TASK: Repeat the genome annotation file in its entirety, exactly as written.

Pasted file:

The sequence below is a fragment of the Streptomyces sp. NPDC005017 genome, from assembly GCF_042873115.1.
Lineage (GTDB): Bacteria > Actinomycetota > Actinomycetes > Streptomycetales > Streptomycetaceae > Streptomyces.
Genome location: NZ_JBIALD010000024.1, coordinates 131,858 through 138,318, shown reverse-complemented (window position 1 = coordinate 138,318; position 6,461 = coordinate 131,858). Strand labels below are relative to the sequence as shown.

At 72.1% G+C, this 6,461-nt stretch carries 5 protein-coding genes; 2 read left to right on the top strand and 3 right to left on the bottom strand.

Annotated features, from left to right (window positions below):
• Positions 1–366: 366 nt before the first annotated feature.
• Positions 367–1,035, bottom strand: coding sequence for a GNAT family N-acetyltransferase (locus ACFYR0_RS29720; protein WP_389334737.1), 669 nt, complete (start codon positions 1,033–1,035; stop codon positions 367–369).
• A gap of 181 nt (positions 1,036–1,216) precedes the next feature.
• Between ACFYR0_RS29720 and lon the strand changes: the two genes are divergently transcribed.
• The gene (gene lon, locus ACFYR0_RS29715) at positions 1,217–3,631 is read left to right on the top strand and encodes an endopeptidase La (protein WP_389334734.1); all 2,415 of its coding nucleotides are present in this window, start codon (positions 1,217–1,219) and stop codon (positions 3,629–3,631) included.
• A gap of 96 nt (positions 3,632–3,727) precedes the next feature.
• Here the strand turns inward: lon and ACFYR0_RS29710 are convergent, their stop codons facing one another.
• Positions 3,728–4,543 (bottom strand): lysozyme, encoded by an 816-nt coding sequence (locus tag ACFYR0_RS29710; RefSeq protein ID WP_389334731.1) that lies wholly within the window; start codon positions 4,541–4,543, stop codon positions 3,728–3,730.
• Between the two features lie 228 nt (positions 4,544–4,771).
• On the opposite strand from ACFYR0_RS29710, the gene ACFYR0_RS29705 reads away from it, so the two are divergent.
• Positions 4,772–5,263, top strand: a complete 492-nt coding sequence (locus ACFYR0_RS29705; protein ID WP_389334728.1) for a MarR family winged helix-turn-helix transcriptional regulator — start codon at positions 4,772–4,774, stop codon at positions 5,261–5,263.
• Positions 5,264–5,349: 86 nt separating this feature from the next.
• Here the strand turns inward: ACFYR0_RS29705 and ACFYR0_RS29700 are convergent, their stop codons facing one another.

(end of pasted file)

The sequence below is a fragment of the Streptomyces sp. NPDC005017 genome, from assembly GCF_042873115.1.
Lineage (GTDB): Bacteria > Actinomycetota > Actinomycetes > Streptomycetales > Streptomycetaceae > Streptomyces.
Genome location: NZ_JBIALD010000024.1, coordinates 131,858 through 138,318, shown reverse-complemented (window position 1 = coordinate 138,318; position 6,461 = coordinate 131,858). Strand labels below are relative to the sequence as shown.

At 72.1% G+C, this 6,461-nt stretch carries 5 protein-coding genes; 2 read left to right on the top strand and 3 right to left on the bottom strand.

Annotated features, from left to right (window positions below):
• Positions 1–366: 366 nt before the first annotated feature.
• Positions 367–1,035, bottom strand: coding sequence for a GNAT family N-acetyltransferase (locus ACFYR0_RS29720; protein WP_389334737.1), 669 nt, complete (start codon positions 1,033–1,035; stop codon positions 367–369).
• A gap of 181 nt (positions 1,036–1,216) precedes the next feature.
• Between ACFYR0_RS29720 and lon the strand changes: the two genes are divergently transcribed.
• The gene (gene lon, locus ACFYR0_RS29715) at positions 1,217–3,631 is read left to right on the top strand and encodes an endopeptidase La (protein WP_389334734.1); all 2,415 of its coding nucleotides are present in this window, start codon (positions 1,217–1,219) and stop codon (positions 3,629–3,631) included.
• A gap of 96 nt (positions 3,632–3,727) precedes the next feature.
• Here the strand turns inward: lon and ACFYR0_RS29710 are convergent, their stop codons facing one another.
• Positions 3,728–4,543 (bottom strand): lysozyme, encoded by an 816-nt coding sequence (locus tag ACFYR0_RS29710; RefSeq protein ID WP_389334731.1) that lies wholly within the window; start codon positions 4,541–4,543, stop codon positions 3,728–3,730.
• Between the two features lie 228 nt (positions 4,544–4,771).
• On the opposite strand from ACFYR0_RS29710, the gene ACFYR0_RS29705 reads away from it, so the two are divergent.
• Positions 4,772–5,263, top strand: a complete 492-nt coding sequence (locus ACFYR0_RS29705; protein ID WP_389334728.1) for a MarR family winged helix-turn-helix transcriptional regulator — start codon at positions 4,772–4,774, stop codon at positions 5,261–5,263.
• Positions 5,264–5,349: 86 nt separating this feature from the next.
• Here the strand turns inward: ACFYR0_RS29705 and ACFYR0_RS29700 are convergent, their stop codons facing one another.